Coronary artery ectasia (CAE) is defined as a diffuse dilation of coronary artery with a diameter 1.5 times greater than a normal adjacent artery, with a prevalence of 1% – 5%, that dominates in male population (ratio of 4:1) [1]. Atherosclerosis is the most common etiology, while primary hyperaldosteronism (PH) is rarely mentioned. Coronary angiography remains the gold standard for its diagnosis [2]. Therapeutic strategies involve medical with percutaneous or surgical revascularization if necessary and treatment of PH. The prognosis of CAE depends directly on the severity of the concomitant coronary artery disease [2] via an exceptional case of PH discovered during an etiological assessment of CAE in the context of an acute coronary syndrome (ACS) and after a literature review; we aim to explain its possible pathogenesis, clinical presentation, therapeutic management and prognosis.

Clinical Presentation

Patient information

A 67-year-old man, with a past history of treatment-resistant hypertension, was admitted for N-STEMI.

Physical exam

Blood pressure was 195/95 mmHg in both arms. Respiratory, neurological and abdominal examinations were without abnormalities.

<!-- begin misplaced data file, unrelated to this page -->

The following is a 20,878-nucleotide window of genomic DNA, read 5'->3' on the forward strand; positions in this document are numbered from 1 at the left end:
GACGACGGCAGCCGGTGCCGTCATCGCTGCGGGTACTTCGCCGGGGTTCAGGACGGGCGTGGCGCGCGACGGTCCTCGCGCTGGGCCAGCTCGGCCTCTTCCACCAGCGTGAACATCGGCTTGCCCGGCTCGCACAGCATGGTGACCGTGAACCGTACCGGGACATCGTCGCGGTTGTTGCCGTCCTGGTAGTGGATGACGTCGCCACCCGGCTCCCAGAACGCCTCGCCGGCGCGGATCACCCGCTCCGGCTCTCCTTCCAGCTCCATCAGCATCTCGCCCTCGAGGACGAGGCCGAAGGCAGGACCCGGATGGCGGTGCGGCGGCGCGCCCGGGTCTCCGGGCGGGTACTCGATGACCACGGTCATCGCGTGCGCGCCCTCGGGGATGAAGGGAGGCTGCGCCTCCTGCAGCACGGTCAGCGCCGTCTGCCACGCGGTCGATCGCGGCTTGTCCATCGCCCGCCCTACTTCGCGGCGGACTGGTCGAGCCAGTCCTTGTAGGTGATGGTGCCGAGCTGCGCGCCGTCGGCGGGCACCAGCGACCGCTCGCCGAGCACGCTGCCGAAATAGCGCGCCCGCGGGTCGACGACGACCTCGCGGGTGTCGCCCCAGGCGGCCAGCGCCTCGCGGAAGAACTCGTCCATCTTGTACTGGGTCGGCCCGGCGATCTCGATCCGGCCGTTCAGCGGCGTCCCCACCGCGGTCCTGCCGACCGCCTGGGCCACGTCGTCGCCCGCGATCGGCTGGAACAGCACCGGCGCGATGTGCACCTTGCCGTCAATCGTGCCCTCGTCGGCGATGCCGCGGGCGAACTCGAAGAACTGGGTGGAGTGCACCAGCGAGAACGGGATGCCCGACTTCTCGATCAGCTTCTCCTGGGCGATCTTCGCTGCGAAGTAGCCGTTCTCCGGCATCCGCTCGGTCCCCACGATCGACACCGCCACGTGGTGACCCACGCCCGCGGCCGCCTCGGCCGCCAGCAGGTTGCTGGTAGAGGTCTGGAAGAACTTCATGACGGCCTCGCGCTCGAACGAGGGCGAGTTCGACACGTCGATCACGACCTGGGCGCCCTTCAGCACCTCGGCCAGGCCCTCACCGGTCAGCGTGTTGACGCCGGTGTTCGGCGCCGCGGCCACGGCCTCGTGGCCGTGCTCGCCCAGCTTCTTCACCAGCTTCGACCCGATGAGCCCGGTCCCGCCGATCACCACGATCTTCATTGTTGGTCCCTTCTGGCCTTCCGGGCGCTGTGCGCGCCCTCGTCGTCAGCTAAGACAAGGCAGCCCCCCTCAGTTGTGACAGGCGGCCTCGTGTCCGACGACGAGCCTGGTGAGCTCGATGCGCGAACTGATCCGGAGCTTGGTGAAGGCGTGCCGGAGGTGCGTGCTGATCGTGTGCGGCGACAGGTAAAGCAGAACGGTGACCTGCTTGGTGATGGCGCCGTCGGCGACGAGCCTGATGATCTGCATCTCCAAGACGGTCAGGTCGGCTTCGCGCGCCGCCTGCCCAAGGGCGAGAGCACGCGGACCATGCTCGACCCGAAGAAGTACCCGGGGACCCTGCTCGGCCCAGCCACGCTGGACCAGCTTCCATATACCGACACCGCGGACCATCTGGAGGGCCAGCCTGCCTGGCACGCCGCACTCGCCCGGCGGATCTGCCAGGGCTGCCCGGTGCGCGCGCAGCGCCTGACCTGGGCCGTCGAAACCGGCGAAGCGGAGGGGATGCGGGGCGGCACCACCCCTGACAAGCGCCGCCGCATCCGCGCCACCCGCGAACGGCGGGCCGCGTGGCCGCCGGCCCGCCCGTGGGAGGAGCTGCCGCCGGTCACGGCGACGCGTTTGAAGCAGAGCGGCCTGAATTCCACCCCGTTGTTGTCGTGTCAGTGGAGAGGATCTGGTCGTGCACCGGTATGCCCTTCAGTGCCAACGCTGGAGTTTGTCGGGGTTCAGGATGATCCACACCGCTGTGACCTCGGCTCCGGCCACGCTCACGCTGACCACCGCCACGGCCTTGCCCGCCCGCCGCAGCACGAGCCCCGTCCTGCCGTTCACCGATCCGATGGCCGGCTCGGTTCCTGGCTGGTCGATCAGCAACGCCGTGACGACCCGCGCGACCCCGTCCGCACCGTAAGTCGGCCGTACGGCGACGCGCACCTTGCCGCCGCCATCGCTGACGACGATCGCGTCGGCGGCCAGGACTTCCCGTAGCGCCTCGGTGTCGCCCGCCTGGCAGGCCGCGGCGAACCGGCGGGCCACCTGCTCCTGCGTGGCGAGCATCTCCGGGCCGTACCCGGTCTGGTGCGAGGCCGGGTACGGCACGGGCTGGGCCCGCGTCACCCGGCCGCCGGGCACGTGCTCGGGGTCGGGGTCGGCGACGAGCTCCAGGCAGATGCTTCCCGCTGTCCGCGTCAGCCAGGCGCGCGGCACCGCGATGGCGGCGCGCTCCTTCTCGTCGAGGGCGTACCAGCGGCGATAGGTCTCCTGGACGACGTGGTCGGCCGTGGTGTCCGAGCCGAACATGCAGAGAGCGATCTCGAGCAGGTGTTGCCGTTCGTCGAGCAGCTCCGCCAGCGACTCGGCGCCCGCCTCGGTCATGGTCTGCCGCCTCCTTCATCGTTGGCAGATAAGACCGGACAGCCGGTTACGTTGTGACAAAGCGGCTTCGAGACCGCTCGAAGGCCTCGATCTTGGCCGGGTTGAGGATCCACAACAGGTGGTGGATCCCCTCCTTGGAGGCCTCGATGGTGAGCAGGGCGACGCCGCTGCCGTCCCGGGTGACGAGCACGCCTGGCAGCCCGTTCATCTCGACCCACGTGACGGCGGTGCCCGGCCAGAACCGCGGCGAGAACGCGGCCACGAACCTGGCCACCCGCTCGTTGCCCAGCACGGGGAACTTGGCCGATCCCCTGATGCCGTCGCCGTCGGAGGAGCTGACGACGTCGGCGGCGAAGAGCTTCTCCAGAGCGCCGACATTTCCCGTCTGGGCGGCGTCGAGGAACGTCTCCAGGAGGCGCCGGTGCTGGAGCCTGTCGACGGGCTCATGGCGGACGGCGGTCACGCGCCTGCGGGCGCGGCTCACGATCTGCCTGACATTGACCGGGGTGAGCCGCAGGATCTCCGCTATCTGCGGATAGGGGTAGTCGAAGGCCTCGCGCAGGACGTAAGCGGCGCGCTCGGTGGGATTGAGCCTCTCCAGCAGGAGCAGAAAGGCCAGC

Diagnostic assessment

Biological analysis showed an elevated rate of troponin-US (1st: 266 ng/ ml, 2nd: 1650 ng/ml) and hypokalaemia (2.8 mmol/L). A transthoracic echocardiogram (TTE) showed a left ventricle hypertrophy, hypokinesia of the inferior, inferoseptal and lateral wall, with a moderate LV systolic dysfunction (EF at 46%) and alteration of global strain at -10%.


Coronary angiography revealed an ectasia of all three major coronary arteries without significant luminal obstruction, with TIMI flow at III. (Figures 1 and 2). The patient had received a Dual antiplatelet therapy (Aspirin and Clopidogrel), then was evaluated for secondary causes of hypertension (PH was suspected because of treatment-resistant hypertension and persistent hypokalaemia). Plasma aldosterone was 1,080.3 pmol/L; plasma renin activity was 6 mUI/L, with a high ratio of Aldosterone/Renin that was respectively in lying and standing position (103, 96). An abdominal CT scan had showed no masses on adrenal glands. After that, Idiopathic PH was considered as the behind etiology of CAE, and our patient is actually on spironolactone.


Figure 1: Coronary angiography revealed a right coronary artery ectasia without any significant obstruction.


Figure 2: Coronary angiography revealed a left anterior descending (LAD) artery ectasia and a circumflex coronary artery ectasia without any significant obstruction.

Follow-up and Outcomes

The patient has good blood pressure controls, without recidive of pectoris angina.